He felt a deep attraction to the world of the arts from primary school and Shamrock Guitor has never looked back.

With music production an already acquired skill, Shamrock Guitor (real name: Thembinkosi Ndala) became one of the few in his region to perform live house music while mixing and playing the guitar which has become synonymous with his musical persona.

The East of Jo’burg-born band leader moved on to varsity life in the capital of South Africa, Pretoria, a fertile ground for the composer known to be the go-to guy for coordinating sound functionality for shows. The renowned guitarist possesses the uniqueness of seamlessly infusing deeply rooted African elements with a pleasant dose of a nuance of groovy house. His first professional EP released with UK based Do It Now Records cemented his arrival to the international afro house arena with the EP garnering a spot in the top ten rankings.

Founder of UK staple Peng Records, Andy Compton, details how Shamrock’s album African Music by African People joined Peng’s catalogue by fate’s encounter:

“I met Shamrock at a gig I was playing at in Jozi, he was jamming along. I loved his afro jazz style! After we got talking, and decided to have a jam in Soweto at his place, with Bongani (whom I met through my friend Jihan). When I heard Shamrock’s solo projects I was blown away! He has so much soul and an amazingly inspiring person with a super laid attitude.”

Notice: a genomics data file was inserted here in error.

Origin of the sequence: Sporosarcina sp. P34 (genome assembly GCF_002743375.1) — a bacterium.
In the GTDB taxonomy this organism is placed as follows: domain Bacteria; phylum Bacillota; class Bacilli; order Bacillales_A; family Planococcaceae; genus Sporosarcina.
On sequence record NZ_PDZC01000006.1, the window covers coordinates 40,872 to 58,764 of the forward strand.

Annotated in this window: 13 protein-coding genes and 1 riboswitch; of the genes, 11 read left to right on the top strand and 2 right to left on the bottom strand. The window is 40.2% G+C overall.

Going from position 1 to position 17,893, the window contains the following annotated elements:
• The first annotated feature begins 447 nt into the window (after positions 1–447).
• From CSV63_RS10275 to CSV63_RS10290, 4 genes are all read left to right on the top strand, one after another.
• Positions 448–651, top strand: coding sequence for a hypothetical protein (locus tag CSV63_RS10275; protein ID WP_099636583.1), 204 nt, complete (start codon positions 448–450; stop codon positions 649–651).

His impeccable fusion of an all-African melody with a dash of house music derivatives makes Shamrock’s music production a true jewel. Records such as People of the Rain, Watch and African Music by African People fill the airwaves of the World Show on Kaya FM by award winning DJ and educator NickyB. Never missing out on an opportunity to play music she feels the show resonates with, NickyB holds a high banner for producers like Shamrock to be heard and recommends anyone that loves house music, lounge, afro house and African music all-in-one get their ears on his material.

Having worked with an array of artists such as Kafele Bandele, Chicago-based Carla Prather and Elbert Phillips and Sir-LSG (GOGO Music), the founder of Gotto Records (established this year) has since released two singles Utekka and Put On Your Dancing, and notwithstanding the Covid-19 pandemic, Shamrock featured on the Chameleon EP by Vick Lavender of the Sophisticado Music Group. His studio album released through Peng Records (2019) is readily available on digital stores under the title Unapologetic African Sounds.

Mr. Shamrock I would like to gracefully welcome and thank you for joining us.

Thank you for this interview Kayibiza. Thanks for considering me.

First and far most I’d like to you to tell us where your love of the arts stemmed from?

I think I got it from my mother because she loved the arts very much. She was a designer by profession and she loved singing while working. And she was good.

Throughout your career you have been part of different music bands. How has this positively influenced your creative process?

It really opened my ears because today I’m able to play and produce different genres and sometimes fuse them to come up with unique sounds.

We are planning to promote African sounds to the world and encourage the youth to listen and produce African sounds. Because if we don’t do that the music will die.

What is your take on the importance of collaborations?

I think it is very important because it exposes one to a different market. I call it “exchanging fans.” Which means you have to be very selective with whom you collaborate with.